Still, if you bought low in Phoenix, this may be a good time to sell. Which brings me to my next point: don’t get all giddy and break open the Veuve Cliquot just yet. One of the reasons our markets are doing so well is tightness from the banks and a piddly inventory. What’s going to happen? As news like this comes out, more folks will pop their homes on the market and inventory will puff up — once again tempering prices.

What about low mortgage rates, surely those are helping? Economists at Capital Economics even envision a possible decline to 3.3 percent, which could bring out even more home buyers. Still, these guys say “the bottom line is that housing is unlikely to become a significant driver of GDP growth.”

Why not? Housing makes up too small a portion of GDP to have a major impact. Residential real estate investment made up only 2.4 percent of GDP in the second quarter of this year. That’s just half the long-term average, and well below the 6.3 percent peak recorded at the end of 2005. I mean, people will invest in modest homes, if they can obtain financing. But most of the sales volume is coming from the affluent communities.

“The cumulative effect of the past five consecutive quarters of residential investment growth has been a 0.2 percentage point rise in annualized GDP growth.”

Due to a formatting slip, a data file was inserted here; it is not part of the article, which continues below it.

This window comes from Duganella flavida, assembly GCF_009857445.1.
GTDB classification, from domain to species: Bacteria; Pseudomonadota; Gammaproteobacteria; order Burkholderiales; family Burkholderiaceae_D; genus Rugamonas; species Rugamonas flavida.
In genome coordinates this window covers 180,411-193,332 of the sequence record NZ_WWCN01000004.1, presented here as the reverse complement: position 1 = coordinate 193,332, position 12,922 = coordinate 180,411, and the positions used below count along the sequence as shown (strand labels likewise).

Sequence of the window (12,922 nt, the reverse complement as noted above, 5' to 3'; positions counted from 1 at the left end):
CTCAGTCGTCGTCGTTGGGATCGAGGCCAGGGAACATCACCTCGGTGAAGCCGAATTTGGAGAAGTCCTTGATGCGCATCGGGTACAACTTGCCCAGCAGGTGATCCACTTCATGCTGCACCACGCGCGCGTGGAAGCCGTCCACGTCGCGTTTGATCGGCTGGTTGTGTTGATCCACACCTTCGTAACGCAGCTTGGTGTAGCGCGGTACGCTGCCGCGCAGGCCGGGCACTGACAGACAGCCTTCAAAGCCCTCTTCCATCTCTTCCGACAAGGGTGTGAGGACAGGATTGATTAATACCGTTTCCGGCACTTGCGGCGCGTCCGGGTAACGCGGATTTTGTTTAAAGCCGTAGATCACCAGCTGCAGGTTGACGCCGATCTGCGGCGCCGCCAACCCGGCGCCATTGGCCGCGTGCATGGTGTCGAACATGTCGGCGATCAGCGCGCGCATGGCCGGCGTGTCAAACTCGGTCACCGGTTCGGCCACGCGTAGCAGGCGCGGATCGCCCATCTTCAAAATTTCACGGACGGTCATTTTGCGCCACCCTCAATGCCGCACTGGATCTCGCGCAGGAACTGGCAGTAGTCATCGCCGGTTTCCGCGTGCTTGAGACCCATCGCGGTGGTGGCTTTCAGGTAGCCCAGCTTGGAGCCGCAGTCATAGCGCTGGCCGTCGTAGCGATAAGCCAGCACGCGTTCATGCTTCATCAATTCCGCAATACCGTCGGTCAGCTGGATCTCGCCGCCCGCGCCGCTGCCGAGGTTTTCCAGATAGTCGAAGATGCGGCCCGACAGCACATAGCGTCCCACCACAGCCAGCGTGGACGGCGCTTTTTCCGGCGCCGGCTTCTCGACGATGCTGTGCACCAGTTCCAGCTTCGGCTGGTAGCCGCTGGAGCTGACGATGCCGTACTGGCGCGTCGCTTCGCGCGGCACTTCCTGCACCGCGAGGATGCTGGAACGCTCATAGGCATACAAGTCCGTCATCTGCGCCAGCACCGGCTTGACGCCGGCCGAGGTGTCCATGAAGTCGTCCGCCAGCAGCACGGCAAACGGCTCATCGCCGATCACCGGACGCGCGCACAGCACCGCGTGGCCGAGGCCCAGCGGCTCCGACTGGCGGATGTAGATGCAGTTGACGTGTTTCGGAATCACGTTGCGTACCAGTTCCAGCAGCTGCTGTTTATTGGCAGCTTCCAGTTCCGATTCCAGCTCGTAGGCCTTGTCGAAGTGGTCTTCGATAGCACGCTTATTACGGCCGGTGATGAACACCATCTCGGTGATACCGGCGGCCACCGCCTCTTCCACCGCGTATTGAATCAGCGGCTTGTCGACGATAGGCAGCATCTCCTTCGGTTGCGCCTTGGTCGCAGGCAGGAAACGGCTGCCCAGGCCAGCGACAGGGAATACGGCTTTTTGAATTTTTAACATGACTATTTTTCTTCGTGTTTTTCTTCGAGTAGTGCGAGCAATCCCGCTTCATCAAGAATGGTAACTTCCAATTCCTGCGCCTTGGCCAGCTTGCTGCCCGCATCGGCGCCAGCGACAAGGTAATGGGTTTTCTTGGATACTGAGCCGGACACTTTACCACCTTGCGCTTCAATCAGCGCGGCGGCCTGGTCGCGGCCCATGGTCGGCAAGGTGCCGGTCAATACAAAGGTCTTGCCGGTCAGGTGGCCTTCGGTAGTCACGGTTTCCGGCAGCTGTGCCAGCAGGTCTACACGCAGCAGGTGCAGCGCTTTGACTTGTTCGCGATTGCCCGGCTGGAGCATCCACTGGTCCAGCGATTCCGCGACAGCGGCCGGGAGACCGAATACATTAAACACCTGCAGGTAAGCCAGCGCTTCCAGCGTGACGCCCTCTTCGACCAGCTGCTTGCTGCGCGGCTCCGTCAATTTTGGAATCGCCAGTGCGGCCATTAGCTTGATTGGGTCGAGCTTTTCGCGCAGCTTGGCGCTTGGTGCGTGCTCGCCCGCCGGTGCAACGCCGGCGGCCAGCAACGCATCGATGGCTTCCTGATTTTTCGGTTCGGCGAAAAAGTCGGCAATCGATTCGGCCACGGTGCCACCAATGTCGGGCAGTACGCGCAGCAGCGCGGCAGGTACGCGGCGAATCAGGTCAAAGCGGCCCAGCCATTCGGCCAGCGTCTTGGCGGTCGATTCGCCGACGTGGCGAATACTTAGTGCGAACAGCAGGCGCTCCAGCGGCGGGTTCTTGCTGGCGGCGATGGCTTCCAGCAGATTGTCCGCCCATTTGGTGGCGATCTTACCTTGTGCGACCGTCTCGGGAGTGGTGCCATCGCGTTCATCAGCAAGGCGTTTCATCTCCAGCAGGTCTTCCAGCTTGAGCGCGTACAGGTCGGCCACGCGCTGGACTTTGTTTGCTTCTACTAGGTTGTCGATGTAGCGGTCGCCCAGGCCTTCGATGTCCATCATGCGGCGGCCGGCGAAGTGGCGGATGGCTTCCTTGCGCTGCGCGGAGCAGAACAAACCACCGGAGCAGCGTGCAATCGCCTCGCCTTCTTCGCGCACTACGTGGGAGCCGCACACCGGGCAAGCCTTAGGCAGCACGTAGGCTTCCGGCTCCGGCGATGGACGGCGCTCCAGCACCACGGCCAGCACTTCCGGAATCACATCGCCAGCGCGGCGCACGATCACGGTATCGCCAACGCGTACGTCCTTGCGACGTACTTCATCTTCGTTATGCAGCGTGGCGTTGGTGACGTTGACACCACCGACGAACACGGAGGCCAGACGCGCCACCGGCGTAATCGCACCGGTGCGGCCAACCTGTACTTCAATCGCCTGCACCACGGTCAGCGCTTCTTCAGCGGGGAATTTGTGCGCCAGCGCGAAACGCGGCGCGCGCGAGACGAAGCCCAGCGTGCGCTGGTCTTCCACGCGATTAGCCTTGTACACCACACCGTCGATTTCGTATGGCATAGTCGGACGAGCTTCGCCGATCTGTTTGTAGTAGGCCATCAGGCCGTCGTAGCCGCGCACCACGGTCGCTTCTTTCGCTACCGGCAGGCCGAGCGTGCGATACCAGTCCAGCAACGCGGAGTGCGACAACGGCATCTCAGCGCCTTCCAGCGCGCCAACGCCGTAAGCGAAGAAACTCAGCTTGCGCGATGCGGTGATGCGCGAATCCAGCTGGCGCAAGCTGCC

And then there’s the big fat elephant in the room, unemployment above 8 percent. Middle class folks cannot buy homes without jobs, steady jobs. The banks right now don’t like the self-employed.

Don’t get me wrong — I’m happy everyone’s happy and homes are moving at long last. Moving vans are happy, Realtors are happy, even the Home Depot is happy because no one spends money quite like a family who has just moved into a new home.

But keep the good champagne on ice until we see job growth and a serious dip in the unemployment rate.



We see it even in Texas: price declines, low mortgage rates and rising rents have made owning more affordable now than renting. But despite agents’ most positive view of the Dallas real estate market, housing is still kind of stuck in the mud, even here. Many markets report continued price declines, while Dallas is struck by another problem: lack of inventory. Our funky, fun Austin is now the most expensive place to live in Texas because of rising rents. Hardest of all is qualifying for a mortgage, which brings in cash buyers a.k.a. bottom feeders, and gives them even more power to drive down prices in hard ball negotiations. With this scenario, the market for the average American home is shrinking as fewer Americans than ever own homes. And it doesn’t take a rocket scientist to figure out that rising rents will beat the average American even more.

What to do? I don’t want this to give anyone a heart attack, but the Wall Street Journal says economists, including some at the Federal Reserve, are urging President Barack Obama to do more than he has done in four years. Clearly, in four years Obama has been the most impotent president in history when it comes to housing. It is almost as if he wants us all to rent. He promises to be taking a newfangled “aggressive on housing” stance in tomorrow’s State of the Union address, or so his housing secretary told the WSJ. What he will likely outline: a refinancing initiative and programs to convert some foreclosed properties into rentals. That will likely make the mortgage holding neighbors of these properties upset, but it may be better than having a vacant home sprouting weeds.